In the 18th century, the investigation of movement was based on the premise that upright stance and gait, and also differentiation of hand movements, represented a basic requirement for human cultural development (Herder 1785). This necessitates that the nervous system must function to automatically balance the body’s Centre of mass over the feet during all motor activities. In other words, every movement must begin and end with a postural adjustment.
The relative significance of reflexes on central rhythms and programming in locomotion has been addressed. Hoffmann (1922) described the monosynaptic pathway as the simplest spinal feedback system and emphasized that in humans, the so-called ‘Eigenreflexapparat’ is responsible for the adaptation of muscle innervation to unexpected stress. Förster (1927) suggested that slow stretch reflexes and ‘adaptation reflexes’ were an essential contribution to motor coordination.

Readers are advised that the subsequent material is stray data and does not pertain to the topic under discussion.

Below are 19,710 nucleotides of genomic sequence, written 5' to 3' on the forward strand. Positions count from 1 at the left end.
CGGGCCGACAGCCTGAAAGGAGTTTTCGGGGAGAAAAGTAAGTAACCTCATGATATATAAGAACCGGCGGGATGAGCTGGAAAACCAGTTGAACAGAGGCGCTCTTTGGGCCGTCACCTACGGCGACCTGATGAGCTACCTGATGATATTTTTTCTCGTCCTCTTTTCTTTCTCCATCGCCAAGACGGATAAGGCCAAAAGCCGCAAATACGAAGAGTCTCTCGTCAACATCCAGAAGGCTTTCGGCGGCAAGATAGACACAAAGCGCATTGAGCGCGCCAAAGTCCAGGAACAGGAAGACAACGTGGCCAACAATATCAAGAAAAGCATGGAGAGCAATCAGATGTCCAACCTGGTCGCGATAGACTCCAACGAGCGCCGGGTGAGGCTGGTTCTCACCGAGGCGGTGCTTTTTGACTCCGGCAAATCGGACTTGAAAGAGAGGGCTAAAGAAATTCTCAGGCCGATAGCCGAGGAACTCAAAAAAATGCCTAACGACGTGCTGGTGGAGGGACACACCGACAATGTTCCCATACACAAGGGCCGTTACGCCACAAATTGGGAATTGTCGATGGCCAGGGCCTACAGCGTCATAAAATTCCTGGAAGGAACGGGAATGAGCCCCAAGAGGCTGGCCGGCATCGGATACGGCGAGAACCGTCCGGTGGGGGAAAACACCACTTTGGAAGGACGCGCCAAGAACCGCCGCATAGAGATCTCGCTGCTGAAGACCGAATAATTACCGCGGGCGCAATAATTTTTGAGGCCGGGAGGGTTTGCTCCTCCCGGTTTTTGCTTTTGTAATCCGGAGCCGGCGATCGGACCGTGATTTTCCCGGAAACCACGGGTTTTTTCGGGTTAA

A ‘motor programme’ has been variously defined in the literature as ‘communications in the CNS that are based on past experience and that can generate postural adjustments and movements’ (Brooks 1979) or as ‘a set of muscle commands that are structured before a movement sequence begins and that allows the entire sequence to be carried out uninfluenced by peripheral feedback’ (Keele 1968). However, in human gait, neither definition is totally accurate. With respect to the first definition, programmes are not based solely upon experience but are also innate.
Steplike movements are present at birth, spontaneously initiated or triggered by peripheral stimuli. A central origin of these movements is implied, as the EMG bursts precede the actual mechanical events (Forssberg 1986). Infant stepping also occurs in anencephalic children (Forssberg 1986), which suggests that a spinal mechanism coordinates the movement. More generally, central programming in the context of gait generates a complex and widespread pattern of muscle activation triggered by external or internal events.